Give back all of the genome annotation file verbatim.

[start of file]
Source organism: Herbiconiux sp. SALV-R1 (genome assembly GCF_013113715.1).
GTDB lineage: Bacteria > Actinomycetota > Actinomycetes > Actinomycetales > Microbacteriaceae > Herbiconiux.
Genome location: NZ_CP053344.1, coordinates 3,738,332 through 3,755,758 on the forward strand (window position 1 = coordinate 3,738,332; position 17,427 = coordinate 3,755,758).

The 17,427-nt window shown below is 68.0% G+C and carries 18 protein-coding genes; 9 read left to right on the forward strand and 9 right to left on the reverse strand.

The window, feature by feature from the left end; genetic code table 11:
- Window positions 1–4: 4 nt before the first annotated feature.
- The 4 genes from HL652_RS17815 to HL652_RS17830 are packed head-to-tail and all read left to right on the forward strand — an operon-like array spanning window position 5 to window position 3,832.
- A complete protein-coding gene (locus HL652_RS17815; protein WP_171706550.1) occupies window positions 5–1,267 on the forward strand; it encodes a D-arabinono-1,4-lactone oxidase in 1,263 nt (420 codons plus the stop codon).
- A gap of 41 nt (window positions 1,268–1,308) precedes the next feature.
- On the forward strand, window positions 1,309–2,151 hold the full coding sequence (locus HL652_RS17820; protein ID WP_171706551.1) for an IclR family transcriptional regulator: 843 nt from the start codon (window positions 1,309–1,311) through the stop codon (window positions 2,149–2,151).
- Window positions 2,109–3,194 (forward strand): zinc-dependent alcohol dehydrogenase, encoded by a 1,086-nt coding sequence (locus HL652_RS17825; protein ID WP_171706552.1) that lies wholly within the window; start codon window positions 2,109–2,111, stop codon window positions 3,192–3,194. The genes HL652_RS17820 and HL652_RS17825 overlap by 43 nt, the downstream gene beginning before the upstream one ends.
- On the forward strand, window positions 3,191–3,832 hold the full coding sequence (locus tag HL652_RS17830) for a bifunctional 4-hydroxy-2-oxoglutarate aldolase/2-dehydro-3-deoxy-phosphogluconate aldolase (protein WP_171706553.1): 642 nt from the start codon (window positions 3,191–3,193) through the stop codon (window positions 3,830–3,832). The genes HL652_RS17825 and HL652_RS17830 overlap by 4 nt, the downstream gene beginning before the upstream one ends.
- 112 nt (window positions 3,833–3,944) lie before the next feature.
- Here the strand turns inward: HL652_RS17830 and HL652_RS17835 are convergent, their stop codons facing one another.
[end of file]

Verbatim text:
Source organism: Herbiconiux sp. SALV-R1 (genome assembly GCF_013113715.1).
GTDB lineage: Bacteria > Actinomycetota > Actinomycetes > Actinomycetales > Microbacteriaceae > Herbiconiux.
Genome location: NZ_CP053344.1, coordinates 3,738,332 through 3,755,758 on the forward strand (window position 1 = coordinate 3,738,332; position 17,427 = coordinate 3,755,758).

The 17,427-nt window shown below is 68.0% G+C and carries 18 protein-coding genes; 9 read left to right on the forward strand and 9 right to left on the reverse strand.

The window, feature by feature from the left end; genetic code table 11:
- Window positions 1–4: 4 nt before the first annotated feature.
- The 4 genes from HL652_RS17815 to HL652_RS17830 are packed head-to-tail and all read left to right on the forward strand — an operon-like array spanning window position 5 to window position 3,832.
- A complete protein-coding gene (locus HL652_RS17815; protein WP_171706550.1) occupies window positions 5–1,267 on the forward strand; it encodes a D-arabinono-1,4-lactone oxidase in 1,263 nt (420 codons plus the stop codon).
- A gap of 41 nt (window positions 1,268–1,308) precedes the next feature.
- On the forward strand, window positions 1,309–2,151 hold the full coding sequence (locus HL652_RS17820; protein ID WP_171706551.1) for an IclR family transcriptional regulator: 843 nt from the start codon (window positions 1,309–1,311) through the stop codon (window positions 2,149–2,151).
- Window positions 2,109–3,194 (forward strand): zinc-dependent alcohol dehydrogenase, encoded by a 1,086-nt coding sequence (locus HL652_RS17825; protein ID WP_171706552.1) that lies wholly within the window; start codon window positions 2,109–2,111, stop codon window positions 3,192–3,194. The genes HL652_RS17820 and HL652_RS17825 overlap by 43 nt, the downstream gene beginning before the upstream one ends.
- On the forward strand, window positions 3,191–3,832 hold the full coding sequence (locus tag HL652_RS17830) for a bifunctional 4-hydroxy-2-oxoglutarate aldolase/2-dehydro-3-deoxy-phosphogluconate aldolase (protein WP_171706553.1): 642 nt from the start codon (window positions 3,191–3,193) through the stop codon (window positions 3,830–3,832). The genes HL652_RS17825 and HL652_RS17830 overlap by 4 nt, the downstream gene beginning before the upstream one ends.
- 112 nt (window positions 3,833–3,944) lie before the next feature.
- Here the strand turns inward: HL652_RS17830 and HL652_RS17835 are convergent, their stop codons facing one another.